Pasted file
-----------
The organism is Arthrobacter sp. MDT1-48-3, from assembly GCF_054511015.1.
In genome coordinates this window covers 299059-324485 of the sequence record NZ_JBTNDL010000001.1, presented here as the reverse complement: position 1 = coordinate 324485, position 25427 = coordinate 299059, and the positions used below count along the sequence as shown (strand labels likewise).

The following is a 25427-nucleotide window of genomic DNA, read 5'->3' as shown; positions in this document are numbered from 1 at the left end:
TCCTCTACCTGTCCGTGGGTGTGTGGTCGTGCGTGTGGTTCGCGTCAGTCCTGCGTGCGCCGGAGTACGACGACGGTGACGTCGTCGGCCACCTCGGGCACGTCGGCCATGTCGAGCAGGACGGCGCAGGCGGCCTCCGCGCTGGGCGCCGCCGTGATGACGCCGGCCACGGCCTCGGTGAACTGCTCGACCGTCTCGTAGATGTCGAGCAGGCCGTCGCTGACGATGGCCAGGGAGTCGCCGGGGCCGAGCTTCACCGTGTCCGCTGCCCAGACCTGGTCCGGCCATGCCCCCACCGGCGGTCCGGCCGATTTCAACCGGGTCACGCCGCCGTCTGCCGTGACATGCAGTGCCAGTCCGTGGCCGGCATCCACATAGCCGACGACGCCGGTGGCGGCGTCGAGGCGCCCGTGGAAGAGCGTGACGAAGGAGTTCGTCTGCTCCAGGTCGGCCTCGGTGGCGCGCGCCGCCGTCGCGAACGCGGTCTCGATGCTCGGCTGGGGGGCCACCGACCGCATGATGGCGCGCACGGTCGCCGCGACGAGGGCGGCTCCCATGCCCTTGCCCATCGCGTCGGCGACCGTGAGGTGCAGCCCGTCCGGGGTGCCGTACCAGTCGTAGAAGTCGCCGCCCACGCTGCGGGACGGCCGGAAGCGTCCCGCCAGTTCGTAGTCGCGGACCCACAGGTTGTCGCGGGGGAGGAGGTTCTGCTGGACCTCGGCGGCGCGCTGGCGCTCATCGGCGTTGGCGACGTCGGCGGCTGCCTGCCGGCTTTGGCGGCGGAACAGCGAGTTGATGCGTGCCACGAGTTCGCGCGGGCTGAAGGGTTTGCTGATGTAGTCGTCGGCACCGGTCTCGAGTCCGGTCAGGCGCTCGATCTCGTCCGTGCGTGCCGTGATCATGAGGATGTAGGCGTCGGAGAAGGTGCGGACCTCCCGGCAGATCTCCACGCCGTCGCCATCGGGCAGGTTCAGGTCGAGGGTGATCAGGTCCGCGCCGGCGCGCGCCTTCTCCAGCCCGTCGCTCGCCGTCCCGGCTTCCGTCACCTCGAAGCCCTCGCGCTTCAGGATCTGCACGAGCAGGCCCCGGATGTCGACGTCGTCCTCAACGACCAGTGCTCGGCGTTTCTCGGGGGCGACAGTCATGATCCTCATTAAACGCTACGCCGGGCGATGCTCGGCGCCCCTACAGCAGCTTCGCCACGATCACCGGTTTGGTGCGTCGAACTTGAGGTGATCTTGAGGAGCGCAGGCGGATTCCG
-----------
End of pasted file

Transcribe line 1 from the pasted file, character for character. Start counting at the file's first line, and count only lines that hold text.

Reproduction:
The organism is Arthrobacter sp. MDT1-48-3, from assembly GCF_054511015.1.